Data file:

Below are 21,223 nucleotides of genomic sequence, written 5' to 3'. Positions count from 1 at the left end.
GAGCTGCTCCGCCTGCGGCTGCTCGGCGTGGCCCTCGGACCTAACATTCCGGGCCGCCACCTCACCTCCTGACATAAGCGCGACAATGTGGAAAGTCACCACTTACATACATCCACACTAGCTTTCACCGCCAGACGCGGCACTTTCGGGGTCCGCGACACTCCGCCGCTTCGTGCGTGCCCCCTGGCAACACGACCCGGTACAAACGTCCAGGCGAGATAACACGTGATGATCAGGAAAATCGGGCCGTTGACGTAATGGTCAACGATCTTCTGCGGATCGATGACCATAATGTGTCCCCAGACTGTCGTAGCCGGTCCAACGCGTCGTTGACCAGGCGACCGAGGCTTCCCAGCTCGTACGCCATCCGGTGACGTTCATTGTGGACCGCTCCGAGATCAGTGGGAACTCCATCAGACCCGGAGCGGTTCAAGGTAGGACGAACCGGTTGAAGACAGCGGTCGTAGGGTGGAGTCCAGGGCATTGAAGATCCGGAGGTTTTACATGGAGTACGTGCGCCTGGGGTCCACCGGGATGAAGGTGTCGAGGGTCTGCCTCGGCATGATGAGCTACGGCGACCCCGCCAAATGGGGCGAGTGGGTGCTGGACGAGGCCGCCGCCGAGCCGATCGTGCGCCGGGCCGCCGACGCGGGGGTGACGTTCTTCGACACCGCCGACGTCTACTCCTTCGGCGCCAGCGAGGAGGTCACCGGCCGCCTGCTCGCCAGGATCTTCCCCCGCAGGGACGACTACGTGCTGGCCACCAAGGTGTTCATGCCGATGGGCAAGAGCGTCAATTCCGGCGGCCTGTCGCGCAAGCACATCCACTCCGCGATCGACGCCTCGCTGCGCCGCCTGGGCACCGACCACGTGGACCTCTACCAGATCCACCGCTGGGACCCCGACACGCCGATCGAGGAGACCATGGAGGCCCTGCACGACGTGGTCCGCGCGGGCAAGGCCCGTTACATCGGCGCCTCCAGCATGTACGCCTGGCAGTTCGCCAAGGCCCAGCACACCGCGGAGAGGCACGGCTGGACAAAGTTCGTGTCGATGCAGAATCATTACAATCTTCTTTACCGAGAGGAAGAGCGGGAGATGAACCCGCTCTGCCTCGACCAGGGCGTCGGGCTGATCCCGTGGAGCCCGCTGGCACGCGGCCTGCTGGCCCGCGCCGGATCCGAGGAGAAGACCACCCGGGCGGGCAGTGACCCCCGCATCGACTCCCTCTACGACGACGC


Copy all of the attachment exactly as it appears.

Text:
Below are 21,223 nucleotides of genomic sequence, written 5' to 3'. Positions count from 1 at the left end.
GAGCTGCTCCGCCTGCGGCTGCTCGGCGTGGCCCTCGGACCTAACATTCCGGGCCGCCACCTCACCTCCTGACATAAGCGCGACAATGTGGAAAGTCACCACTTACATACATCCACACTAGCTTTCACCGCCAGACGCGGCACTTTCGGGGTCCGCGACACTCCGCCGCTTCGTGCGTGCCCCCTGGCAACACGACCCGGTACAAACGTCCAGGCGAGATAACACGTGATGATCAGGAAAATCGGGCCGTTGACGTAATGGTCAACGATCTTCTGCGGATCGATGACCATAATGTGTCCCCAGACTGTCGTAGCCGGTCCAACGCGTCGTTGACCAGGCGACCGAGGCTTCCCAGCTCGTACGCCATCCGGTGACGTTCATTGTGGACCGCTCCGAGATCAGTGGGAACTCCATCAGACCCGGAGCGGTTCAAGGTAGGACGAACCGGTTGAAGACAGCGGTCGTAGGGTGGAGTCCAGGGCATTGAAGATCCGGAGGTTTTACATGGAGTACGTGCGCCTGGGGTCCACCGGGATGAAGGTGTCGAGGGTCTGCCTCGGCATGATGAGCTACGGCGACCCCGCCAAATGGGGCGAGTGGGTGCTGGACGAGGCCGCCGCCGAGCCGATCGTGCGCCGGGCCGCCGACGCGGGGGTGACGTTCTTCGACACCGCCGACGTCTACTCCTTCGGCGCCAGCGAGGAGGTCACCGGCCGCCTGCTCGCCAGGATCTTCCCCCGCAGGGACGACTACGTGCTGGCCACCAAGGTGTTCATGCCGATGGGCAAGAGCGTCAATTCCGGCGGCCTGTCGCGCAAGCACATCCACTCCGCGATCGACGCCTCGCTGCGCCGCCTGGGCACCGACCACGTGGACCTCTACCAGATCCACCGCTGGGACCCCGACACGCCGATCGAGGAGACCATGGAGGCCCTGCACGACGTGGTCCGCGCGGGCAAGGCCCGTTACATCGGCGCCTCCAGCATGTACGCCTGGCAGTTCGCCAAGGCCCAGCACACCGCGGAGAGGCACGGCTGGACAAAGTTCGTGTCGATGCAGAATCATTACAATCTTCTTTACCGAGAGGAAGAGCGGGAGATGAACCCGCTCTGCCTCGACCAGGGCGTCGGGCTGATCCCGTGGAGCCCGCTGGCACGCGGCCTGCTGGCCCGCGCCGGATCCGAGGAGAAGACCACCCGGGCGGGCAGTGACCCCCGCATCGACTCCCTCTACGACGACGC